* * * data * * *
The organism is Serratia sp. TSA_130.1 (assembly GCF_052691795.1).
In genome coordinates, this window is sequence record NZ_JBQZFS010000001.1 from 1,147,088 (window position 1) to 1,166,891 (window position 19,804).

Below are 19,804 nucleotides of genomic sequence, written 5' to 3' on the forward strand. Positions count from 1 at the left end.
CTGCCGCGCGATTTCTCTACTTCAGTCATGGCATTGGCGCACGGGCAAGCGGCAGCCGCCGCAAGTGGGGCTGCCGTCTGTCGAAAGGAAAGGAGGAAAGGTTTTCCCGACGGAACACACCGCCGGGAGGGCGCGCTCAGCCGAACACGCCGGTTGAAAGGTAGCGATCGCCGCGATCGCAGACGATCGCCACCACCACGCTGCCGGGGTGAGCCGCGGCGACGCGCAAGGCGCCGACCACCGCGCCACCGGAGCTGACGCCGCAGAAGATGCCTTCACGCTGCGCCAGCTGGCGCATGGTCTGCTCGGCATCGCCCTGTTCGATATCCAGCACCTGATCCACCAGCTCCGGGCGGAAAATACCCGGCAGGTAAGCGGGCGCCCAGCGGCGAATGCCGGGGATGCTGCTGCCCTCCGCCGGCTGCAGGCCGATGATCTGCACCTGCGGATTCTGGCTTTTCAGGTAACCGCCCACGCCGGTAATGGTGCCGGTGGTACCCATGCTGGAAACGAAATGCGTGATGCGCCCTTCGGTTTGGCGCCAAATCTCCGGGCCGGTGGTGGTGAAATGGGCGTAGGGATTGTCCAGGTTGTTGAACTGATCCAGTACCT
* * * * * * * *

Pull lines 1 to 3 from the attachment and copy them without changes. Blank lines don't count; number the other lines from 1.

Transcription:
The organism is Serratia sp. TSA_130.1 (assembly GCF_052691795.1).
In genome coordinates, this window is sequence record NZ_JBQZFS010000001.1 from 1,147,088 (window position 1) to 1,166,891 (window position 19,804).

Below are 19,804 nucleotides of genomic sequence, written 5' to 3' on the forward strand. Positions count from 1 at the left end.